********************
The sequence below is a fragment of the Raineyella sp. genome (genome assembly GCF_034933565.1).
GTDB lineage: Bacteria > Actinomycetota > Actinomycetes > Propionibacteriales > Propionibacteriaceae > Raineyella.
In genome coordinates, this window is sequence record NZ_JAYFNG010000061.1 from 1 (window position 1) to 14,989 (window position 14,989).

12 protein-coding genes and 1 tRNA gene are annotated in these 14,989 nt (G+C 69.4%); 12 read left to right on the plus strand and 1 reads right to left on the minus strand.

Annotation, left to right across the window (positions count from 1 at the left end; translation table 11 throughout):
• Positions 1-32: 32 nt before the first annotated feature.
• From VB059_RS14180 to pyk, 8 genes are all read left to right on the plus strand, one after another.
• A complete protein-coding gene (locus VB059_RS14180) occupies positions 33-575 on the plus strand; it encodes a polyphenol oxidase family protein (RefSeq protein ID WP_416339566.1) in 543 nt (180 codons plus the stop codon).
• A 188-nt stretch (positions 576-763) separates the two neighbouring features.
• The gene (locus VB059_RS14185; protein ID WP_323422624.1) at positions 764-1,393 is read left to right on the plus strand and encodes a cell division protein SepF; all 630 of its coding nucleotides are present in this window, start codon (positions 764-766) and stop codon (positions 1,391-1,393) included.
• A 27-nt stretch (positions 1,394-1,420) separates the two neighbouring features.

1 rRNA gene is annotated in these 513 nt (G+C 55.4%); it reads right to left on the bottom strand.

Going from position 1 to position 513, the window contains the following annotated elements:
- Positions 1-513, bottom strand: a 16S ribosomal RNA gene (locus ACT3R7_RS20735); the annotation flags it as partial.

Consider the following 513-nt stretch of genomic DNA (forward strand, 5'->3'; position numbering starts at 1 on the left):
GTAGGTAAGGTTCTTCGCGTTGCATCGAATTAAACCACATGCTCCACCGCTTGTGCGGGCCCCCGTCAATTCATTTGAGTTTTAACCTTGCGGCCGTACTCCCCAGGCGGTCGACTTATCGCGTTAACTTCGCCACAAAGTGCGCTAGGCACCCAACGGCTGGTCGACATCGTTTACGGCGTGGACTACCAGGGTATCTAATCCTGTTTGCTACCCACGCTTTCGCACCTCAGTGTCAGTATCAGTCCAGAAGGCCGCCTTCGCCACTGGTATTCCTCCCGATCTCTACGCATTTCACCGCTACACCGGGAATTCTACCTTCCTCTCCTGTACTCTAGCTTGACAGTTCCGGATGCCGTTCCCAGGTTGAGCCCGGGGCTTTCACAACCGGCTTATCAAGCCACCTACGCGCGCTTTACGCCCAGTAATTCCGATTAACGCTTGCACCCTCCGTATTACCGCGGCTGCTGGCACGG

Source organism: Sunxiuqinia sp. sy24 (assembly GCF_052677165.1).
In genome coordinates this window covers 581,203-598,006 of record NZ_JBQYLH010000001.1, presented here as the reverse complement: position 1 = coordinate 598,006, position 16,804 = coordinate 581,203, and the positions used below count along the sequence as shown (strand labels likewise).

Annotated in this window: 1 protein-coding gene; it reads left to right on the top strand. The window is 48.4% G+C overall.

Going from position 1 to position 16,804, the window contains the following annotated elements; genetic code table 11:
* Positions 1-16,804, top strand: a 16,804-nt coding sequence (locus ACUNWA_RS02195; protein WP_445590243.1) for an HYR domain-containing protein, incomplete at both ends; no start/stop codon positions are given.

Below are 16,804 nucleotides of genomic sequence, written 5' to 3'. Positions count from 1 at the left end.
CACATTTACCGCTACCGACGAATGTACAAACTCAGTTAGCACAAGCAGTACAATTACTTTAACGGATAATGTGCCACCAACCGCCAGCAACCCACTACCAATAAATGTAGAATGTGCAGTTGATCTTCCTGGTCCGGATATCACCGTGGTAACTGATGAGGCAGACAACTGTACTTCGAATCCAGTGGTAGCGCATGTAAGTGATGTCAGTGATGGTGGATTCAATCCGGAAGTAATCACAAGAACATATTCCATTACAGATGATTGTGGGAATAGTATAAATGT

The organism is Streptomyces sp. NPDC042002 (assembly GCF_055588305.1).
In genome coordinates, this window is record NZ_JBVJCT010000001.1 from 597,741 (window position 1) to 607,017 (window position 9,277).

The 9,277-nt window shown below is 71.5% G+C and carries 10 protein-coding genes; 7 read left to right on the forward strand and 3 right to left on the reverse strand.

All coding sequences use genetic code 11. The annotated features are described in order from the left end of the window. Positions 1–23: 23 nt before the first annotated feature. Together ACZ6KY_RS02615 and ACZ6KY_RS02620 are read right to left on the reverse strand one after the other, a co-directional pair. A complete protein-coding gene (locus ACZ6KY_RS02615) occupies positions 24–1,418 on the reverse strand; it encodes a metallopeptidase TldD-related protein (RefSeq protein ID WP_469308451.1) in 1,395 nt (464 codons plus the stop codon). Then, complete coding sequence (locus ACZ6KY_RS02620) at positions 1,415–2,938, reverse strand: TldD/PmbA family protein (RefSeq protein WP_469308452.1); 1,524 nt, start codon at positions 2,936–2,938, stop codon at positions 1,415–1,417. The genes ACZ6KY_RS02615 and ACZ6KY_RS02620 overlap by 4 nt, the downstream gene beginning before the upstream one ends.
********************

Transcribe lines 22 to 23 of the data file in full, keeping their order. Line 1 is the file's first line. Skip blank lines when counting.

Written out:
Below are 16,804 nucleotides of genomic sequence, written 5' to 3'. Positions count from 1 at the left end.
CACATTTACCGCTACCGACGAATGTACAAACTCAGTTAGCACAAGCAGTACAATTACTTTAACGGATAATGTGCCACCAACCGCCAGCAACCCACTACCAATAAATGTAGAATGTGCAGTTGATCTTCCTGGTCCGGATATCACCGTGGTAACTGATGAGGCAGACAACTGTACTTCGAATCCAGTGGTAGCGCATGTAAGTGATGTCAGTGATGGTGGATTCAATCCGGAAGTAATCACAAGAACATATTCCATTACAGATGATTGTGGGAATAGTATAAATGT